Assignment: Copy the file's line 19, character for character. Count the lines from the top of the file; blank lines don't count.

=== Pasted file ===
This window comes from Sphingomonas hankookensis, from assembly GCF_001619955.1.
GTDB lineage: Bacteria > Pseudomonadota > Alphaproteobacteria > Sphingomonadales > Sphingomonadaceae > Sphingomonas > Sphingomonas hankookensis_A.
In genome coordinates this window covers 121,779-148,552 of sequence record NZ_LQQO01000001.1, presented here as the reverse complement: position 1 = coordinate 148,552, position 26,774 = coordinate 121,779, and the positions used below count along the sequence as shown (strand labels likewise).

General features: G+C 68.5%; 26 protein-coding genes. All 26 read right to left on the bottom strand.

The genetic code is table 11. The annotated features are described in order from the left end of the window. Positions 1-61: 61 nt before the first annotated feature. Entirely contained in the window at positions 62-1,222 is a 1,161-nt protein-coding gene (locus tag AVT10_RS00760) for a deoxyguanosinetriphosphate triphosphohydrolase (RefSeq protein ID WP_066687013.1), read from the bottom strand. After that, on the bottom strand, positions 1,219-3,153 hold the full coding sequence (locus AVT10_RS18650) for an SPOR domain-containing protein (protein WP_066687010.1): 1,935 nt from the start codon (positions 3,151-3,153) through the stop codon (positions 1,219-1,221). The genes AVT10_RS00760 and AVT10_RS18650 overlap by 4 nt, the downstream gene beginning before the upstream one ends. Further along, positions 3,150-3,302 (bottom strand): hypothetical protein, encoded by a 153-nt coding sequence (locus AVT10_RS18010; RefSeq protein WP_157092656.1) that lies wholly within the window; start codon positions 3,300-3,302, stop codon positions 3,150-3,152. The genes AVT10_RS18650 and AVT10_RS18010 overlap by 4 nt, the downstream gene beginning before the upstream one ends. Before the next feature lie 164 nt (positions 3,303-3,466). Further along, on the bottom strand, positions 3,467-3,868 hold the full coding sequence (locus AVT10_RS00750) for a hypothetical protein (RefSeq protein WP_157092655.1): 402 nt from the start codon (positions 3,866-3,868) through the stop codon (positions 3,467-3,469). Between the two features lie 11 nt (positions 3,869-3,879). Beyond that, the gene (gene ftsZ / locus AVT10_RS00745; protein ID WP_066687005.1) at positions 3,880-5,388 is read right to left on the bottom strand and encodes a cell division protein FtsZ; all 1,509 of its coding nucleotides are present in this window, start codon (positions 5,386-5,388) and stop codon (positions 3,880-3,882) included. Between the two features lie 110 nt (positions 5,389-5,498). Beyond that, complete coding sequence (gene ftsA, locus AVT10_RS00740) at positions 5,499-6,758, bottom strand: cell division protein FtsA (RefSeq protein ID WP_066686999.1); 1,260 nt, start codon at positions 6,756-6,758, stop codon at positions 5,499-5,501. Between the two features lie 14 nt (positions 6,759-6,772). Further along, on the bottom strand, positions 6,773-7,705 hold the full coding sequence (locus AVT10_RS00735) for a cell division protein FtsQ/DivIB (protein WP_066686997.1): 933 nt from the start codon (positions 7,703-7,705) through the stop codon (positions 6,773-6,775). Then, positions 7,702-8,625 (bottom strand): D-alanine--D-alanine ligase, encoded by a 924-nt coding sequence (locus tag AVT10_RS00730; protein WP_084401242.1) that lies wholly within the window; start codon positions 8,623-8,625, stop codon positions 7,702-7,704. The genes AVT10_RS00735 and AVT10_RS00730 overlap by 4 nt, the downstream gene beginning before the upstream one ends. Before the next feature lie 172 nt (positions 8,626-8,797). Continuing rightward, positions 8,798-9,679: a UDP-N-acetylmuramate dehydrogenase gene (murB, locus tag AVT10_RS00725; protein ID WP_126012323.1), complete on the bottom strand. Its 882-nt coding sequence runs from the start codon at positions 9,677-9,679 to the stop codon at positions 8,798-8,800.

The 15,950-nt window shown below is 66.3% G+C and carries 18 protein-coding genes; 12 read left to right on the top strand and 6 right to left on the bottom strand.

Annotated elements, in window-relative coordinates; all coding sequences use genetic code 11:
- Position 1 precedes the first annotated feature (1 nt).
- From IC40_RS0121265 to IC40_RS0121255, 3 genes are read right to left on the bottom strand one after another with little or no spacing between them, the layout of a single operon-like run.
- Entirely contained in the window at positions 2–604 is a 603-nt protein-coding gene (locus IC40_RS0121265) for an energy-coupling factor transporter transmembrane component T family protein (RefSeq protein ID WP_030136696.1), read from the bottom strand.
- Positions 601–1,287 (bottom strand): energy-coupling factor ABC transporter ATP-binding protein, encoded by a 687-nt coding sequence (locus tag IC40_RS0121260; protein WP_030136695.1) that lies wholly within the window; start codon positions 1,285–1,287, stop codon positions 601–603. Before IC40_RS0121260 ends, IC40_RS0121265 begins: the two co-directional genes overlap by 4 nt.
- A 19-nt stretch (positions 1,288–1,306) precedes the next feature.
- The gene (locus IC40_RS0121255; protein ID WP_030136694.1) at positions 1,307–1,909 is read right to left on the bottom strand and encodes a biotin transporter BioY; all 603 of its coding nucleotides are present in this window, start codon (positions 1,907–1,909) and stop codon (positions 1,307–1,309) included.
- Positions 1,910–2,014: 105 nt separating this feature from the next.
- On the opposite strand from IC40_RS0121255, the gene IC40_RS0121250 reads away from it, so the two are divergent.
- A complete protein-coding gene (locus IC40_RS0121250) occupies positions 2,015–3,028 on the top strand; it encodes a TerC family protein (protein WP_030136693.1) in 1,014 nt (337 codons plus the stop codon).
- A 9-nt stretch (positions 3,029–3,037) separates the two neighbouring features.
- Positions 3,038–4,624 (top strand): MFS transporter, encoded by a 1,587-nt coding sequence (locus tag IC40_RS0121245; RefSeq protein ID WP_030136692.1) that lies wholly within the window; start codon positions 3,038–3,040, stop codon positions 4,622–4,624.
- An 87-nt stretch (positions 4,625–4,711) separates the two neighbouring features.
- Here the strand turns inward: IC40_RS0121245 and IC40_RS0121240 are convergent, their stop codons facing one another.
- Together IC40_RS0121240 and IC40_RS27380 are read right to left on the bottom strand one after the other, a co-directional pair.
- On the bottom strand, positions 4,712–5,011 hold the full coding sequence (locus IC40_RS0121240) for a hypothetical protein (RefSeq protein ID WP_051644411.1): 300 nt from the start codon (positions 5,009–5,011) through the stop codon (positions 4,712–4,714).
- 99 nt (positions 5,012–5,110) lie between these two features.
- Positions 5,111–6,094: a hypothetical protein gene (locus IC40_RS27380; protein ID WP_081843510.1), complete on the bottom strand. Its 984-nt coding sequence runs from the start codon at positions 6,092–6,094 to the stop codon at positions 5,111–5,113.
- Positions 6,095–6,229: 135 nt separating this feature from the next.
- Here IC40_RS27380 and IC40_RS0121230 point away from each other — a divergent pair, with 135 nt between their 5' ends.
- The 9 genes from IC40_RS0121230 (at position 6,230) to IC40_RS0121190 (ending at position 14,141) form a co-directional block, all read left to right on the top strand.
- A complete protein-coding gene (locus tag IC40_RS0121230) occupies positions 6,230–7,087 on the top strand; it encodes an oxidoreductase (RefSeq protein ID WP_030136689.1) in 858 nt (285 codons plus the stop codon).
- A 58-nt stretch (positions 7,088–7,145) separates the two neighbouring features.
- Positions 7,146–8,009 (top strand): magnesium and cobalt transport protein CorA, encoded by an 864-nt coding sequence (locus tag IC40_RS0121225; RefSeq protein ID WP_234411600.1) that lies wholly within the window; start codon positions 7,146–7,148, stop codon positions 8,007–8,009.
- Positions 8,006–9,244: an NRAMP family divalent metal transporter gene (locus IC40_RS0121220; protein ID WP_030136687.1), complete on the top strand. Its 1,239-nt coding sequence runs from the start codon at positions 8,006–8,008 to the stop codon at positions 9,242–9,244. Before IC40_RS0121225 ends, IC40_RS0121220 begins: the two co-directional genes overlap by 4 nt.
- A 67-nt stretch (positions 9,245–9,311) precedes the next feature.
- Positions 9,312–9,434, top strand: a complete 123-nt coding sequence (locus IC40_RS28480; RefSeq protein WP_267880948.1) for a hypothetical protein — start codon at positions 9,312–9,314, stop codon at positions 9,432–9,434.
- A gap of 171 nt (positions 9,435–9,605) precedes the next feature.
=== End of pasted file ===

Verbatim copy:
- An 87-nt stretch (positions 4,625–4,711) separates the two neighbouring features.